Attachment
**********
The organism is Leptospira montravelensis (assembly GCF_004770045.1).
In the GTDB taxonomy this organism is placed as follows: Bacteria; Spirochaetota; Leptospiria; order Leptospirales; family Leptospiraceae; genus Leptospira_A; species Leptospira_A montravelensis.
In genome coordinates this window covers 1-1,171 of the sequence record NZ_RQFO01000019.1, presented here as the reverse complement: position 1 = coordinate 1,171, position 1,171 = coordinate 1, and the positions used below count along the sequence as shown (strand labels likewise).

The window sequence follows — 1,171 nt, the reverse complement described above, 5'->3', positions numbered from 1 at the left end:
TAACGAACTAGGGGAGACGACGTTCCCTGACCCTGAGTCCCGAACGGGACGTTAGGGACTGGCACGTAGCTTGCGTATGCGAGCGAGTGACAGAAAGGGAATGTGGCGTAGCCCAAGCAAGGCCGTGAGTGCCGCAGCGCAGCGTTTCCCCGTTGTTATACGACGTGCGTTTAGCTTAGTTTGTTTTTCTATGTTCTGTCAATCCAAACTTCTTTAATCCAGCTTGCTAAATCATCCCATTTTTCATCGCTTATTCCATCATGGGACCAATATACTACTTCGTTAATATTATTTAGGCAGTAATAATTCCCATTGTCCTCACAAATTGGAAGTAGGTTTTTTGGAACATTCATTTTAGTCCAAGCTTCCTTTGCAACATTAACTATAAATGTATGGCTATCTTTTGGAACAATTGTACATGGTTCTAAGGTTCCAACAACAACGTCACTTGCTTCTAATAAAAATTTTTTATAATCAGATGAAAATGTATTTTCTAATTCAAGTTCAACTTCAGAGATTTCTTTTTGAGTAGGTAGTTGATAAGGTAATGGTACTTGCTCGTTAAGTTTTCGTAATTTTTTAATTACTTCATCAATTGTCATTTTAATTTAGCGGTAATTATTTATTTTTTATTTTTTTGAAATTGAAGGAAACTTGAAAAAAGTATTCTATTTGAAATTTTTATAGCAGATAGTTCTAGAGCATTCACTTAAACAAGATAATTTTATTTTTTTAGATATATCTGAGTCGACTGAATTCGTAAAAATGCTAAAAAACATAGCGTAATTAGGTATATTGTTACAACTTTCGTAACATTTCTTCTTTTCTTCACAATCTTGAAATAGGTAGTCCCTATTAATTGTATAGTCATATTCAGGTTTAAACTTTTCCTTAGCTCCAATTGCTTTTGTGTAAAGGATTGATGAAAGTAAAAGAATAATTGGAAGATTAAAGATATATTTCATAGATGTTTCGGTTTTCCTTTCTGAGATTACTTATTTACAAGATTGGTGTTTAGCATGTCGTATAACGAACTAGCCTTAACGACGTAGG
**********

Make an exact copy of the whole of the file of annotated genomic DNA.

The organism is Leptospira montravelensis (assembly GCF_004770045.1).
In the GTDB taxonomy this organism is placed as follows: Bacteria; Spirochaetota; Leptospiria; order Leptospirales; family Leptospiraceae; genus Leptospira_A; species Leptospira_A montravelensis.
In genome coordinates this window covers 1-1,171 of the sequence record NZ_RQFO01000019.1, presented here as the reverse complement: position 1 = coordinate 1,171, position 1,171 = coordinate 1, and the positions used below count along the sequence as shown (strand labels likewise).

The window sequence follows — 1,171 nt, the reverse complement described above, 5'->3', positions numbered from 1 at the left end:
TAACGAACTAGGGGAGACGACGTTCCCTGACCCTGAGTCCCGAACGGGACGTTAGGGACTGGCACGTAGCTTGCGTATGCGAGCGAGTGACAGAAAGGGAATGTGGCGTAGCCCAAGCAAGGCCGTGAGTGCCGCAGCGCAGCGTTTCCCCGTTGTTATACGACGTGCGTTTAGCTTAGTTTGTTTTTCTATGTTCTGTCAATCCAAACTTCTTTAATCCAGCTTGCTAAATCATCCCATTTTTCATCGCTTATTCCATCATGGGACCAATATACTACTTCGTTAATATTATTTAGGCAGTAATAATTCCCATTGTCCTCACAAATTGGAAGTAGGTTTTTTGGAACATTCATTTTAGTCCAAGCTTCCTTTGCAACATTAACTATAAATGTATGGCTATCTTTTGGAACAATTGTACATGGTTCTAAGGTTCCAACAACAACGTCACTTGCTTCTAATAAAAATTTTTTATAATCAGATGAAAATGTATTTTCTAATTCAAGTTCAACTTCAGAGATTTCTTTTTGAGTAGGTAGTTGATAAGGTAATGGTACTTGCTCGTTAAGTTTTCGTAATTTTTTAATTACTTCATCAATTGTCATTTTAATTTAGCGGTAATTATTTATTTTTTATTTTTTTGAAATTGAAGGAAACTTGAAAAAAGTATTCTATTTGAAATTTTTATAGCAGATAGTTCTAGAGCATTCACTTAAACAAGATAATTTTATTTTTTTAGATATATCTGAGTCGACTGAATTCGTAAAAATGCTAAAAAACATAGCGTAATTAGGTATATTGTTACAACTTTCGTAACATTTCTTCTTTTCTTCACAATCTTGAAATAGGTAGTCCCTATTAATTGTATAGTCATATTCAGGTTTAAACTTTTCCTTAGCTCCAATTGCTTTTGTGTAAAGGATTGATGAAAGTAAAAGAATAATTGGAAGATTAAAGATATATTTCATAGATGTTTCGGTTTTCCTTTCTGAGATTACTTATTTACAAGATTGGTGTTTAGCATGTCGTATAACGAACTAGCCTTAACGACGTAGG